Samsung Researchers Make Battery Breakthrough
A research team working at Samsung has discovered a new way to make lithium-ion batteries that could double the available battery life in devices such as smartphones. The method involves covering silicon nanoparticles with graphene, which prevents the formation of silicon carbide. "When paired with a commercial lithium cobalt oxide cathode, the silicon carbide-free graphene coating allows the full cell to reach volumetric energy densities [that are up to] 1.8 times higher than those of current commercial lithium-ion batteries," explain the researchers. They believe this can serve as a prototype for eventually bringing the technology to market. The end result would be batteries that last almost twice as long as they do now. Samsung said this discovery is still in the early stages of development and did not provide a suggested timeline for commercial release.
9 Ways to Maximize Your Smartphone Battery Life
Battery life continues to be one of the biggest limitations facing modern mobile devices. Batteries can only last so long when you're sending messages, snapping pix, and streaming media for hours on end.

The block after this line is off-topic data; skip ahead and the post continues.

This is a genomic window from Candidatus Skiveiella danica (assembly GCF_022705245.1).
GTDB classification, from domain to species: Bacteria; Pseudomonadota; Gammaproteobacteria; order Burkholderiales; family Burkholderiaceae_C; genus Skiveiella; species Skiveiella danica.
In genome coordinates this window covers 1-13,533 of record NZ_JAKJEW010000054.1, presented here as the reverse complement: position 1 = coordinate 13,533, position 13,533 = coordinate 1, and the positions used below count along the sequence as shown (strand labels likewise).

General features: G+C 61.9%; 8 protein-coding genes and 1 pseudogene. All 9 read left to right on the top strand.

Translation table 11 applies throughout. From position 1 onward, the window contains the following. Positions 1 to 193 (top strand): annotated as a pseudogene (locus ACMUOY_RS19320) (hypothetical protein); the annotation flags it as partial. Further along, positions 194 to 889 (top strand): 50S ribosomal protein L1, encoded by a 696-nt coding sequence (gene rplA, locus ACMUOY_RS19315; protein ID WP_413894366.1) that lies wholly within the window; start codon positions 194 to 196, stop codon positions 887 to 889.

Samsung Says Graphene Balls Help Batteries Charge Quicker
Samsung researchers believe graphene balls can make significant improvements to lithium ion batteries. The nano coating delivers a number of benefits.
MIT Spinout Claims to Double Battery Life
A company called SolidEnergy Systems, a spinout from MIT, says it has new battery technology that will double the life of lithium-based power cells. The breakthrough involves a battery that replaces the traditional graphite anode with a thin, lithium-metal foil.
AT&T's Latest GoPhone Runs On AA Batteries
AT&T today announced the SpareOne Emergency Phone, a simple handset meant purely to serve as a backup phone for critical situations. The SpareOne runs on AA batteries, rather than a rechargeable lithium-polymer power cell.
Researchers Devise Fire-Resistant Battery
Adding a flame-retardant to select elements of lithium ion batteries many prevent fires, according to researchers at Stanford University. The researchers figured out how to create a nonwoven electrospun separator out of triphenyl phosphate and coated it with a heat-activated polymer.
Not so fast....